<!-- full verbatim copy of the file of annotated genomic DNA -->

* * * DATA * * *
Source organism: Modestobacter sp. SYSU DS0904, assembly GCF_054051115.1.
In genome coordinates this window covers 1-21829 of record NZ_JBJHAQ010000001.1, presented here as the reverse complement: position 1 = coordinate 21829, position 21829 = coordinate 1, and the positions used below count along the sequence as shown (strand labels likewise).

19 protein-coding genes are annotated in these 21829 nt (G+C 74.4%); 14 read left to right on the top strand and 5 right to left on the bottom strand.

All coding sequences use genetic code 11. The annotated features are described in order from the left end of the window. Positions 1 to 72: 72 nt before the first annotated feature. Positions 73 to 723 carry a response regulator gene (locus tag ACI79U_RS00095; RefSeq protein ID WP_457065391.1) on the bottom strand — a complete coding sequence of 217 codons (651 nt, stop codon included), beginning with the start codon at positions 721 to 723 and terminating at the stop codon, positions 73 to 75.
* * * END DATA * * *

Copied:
Source organism: Modestobacter sp. SYSU DS0904, assembly GCF_054051115.1.
In genome coordinates this window covers 1-21829 of record NZ_JBJHAQ010000001.1, presented here as the reverse complement: position 1 = coordinate 21829, position 21829 = coordinate 1, and the positions used below count along the sequence as shown (strand labels likewise).

19 protein-coding genes are annotated in these 21829 nt (G+C 74.4%); 14 read left to right on the top strand and 5 right to left on the bottom strand.

All coding sequences use genetic code 11. The annotated features are described in order from the left end of the window. Positions 1 to 72: 72 nt before the first annotated feature. Positions 73 to 723 carry a response regulator gene (locus tag ACI79U_RS00095; RefSeq protein ID WP_457065391.1) on the bottom strand — a complete coding sequence of 217 codons (651 nt, stop codon included), beginning with the start codon at positions 721 to 723 and terminating at the stop codon, positions 73 to 75.